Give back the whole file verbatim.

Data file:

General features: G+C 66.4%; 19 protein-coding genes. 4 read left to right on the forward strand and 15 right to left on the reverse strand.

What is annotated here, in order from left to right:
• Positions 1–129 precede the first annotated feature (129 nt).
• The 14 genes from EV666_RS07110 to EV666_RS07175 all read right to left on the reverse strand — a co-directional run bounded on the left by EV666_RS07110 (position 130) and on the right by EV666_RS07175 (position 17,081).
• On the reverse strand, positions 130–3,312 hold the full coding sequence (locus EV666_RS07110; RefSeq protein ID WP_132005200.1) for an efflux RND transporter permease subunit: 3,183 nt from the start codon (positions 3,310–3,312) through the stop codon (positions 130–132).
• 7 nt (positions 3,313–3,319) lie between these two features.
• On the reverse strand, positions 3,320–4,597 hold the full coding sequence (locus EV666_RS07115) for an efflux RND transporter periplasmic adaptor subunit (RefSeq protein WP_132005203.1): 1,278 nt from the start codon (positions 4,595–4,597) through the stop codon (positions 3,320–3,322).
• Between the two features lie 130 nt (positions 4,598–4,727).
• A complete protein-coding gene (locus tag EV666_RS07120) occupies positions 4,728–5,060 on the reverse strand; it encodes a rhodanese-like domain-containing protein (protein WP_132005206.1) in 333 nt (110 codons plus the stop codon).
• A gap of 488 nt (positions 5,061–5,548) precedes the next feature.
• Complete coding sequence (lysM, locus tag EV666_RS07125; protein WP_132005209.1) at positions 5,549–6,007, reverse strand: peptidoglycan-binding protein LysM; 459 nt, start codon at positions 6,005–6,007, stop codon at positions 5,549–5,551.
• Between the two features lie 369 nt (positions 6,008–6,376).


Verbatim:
General features: G+C 66.4%; 19 protein-coding genes. 4 read left to right on the forward strand and 15 right to left on the reverse strand.

What is annotated here, in order from left to right:
• Positions 1–129 precede the first annotated feature (129 nt).
• The 14 genes from EV666_RS07110 to EV666_RS07175 all read right to left on the reverse strand — a co-directional run bounded on the left by EV666_RS07110 (position 130) and on the right by EV666_RS07175 (position 17,081).
• On the reverse strand, positions 130–3,312 hold the full coding sequence (locus EV666_RS07110; RefSeq protein ID WP_132005200.1) for an efflux RND transporter permease subunit: 3,183 nt from the start codon (positions 3,310–3,312) through the stop codon (positions 130–132).
• 7 nt (positions 3,313–3,319) lie between these two features.
• On the reverse strand, positions 3,320–4,597 hold the full coding sequence (locus EV666_RS07115) for an efflux RND transporter periplasmic adaptor subunit (RefSeq protein WP_132005203.1): 1,278 nt from the start codon (positions 4,595–4,597) through the stop codon (positions 3,320–3,322).
• Between the two features lie 130 nt (positions 4,598–4,727).
• A complete protein-coding gene (locus tag EV666_RS07120) occupies positions 4,728–5,060 on the reverse strand; it encodes a rhodanese-like domain-containing protein (protein WP_132005206.1) in 333 nt (110 codons plus the stop codon).
• A gap of 488 nt (positions 5,061–5,548) precedes the next feature.
• Complete coding sequence (lysM, locus tag EV666_RS07125; protein WP_132005209.1) at positions 5,549–6,007, reverse strand: peptidoglycan-binding protein LysM; 459 nt, start codon at positions 6,005–6,007, stop codon at positions 5,549–5,551.
• Between the two features lie 369 nt (positions 6,008–6,376).